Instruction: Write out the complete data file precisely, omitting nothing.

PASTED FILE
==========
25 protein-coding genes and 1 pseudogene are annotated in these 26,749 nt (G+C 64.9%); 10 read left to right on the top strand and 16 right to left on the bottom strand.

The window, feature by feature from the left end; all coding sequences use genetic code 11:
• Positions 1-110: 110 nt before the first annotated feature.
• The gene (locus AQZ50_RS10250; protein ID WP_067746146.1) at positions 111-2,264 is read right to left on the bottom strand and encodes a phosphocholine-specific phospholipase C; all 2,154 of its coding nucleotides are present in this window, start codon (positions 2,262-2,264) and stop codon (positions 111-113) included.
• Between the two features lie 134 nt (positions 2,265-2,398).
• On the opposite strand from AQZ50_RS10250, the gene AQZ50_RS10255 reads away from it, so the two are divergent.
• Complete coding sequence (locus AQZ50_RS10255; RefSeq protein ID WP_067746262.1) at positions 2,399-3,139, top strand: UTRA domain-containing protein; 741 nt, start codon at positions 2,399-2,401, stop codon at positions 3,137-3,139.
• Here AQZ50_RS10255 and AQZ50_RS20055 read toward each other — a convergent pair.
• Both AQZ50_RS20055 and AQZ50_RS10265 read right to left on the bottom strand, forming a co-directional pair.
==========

25 protein-coding genes and 1 pseudogene are annotated in these 26,749 nt (G+C 64.9%); 10 read left to right on the top strand and 16 right to left on the bottom strand.

The window, feature by feature from the left end; all coding sequences use genetic code 11:
• Positions 1-110: 110 nt before the first annotated feature.
• The gene (locus AQZ50_RS10250; protein ID WP_067746146.1) at positions 111-2,264 is read right to left on the bottom strand and encodes a phosphocholine-specific phospholipase C; all 2,154 of its coding nucleotides are present in this window, start codon (positions 2,262-2,264) and stop codon (positions 111-113) included.
• Between the two features lie 134 nt (positions 2,265-2,398).
• On the opposite strand from AQZ50_RS10250, the gene AQZ50_RS10255 reads away from it, so the two are divergent.
• Complete coding sequence (locus AQZ50_RS10255; RefSeq protein ID WP_067746262.1) at positions 2,399-3,139, top strand: UTRA domain-containing protein; 741 nt, start codon at positions 2,399-2,401, stop codon at positions 3,137-3,139.
• Here AQZ50_RS10255 and AQZ50_RS20055 read toward each other — a convergent pair.
• Both AQZ50_RS20055 and AQZ50_RS10265 read right to left on the bottom strand, forming a co-directional pair.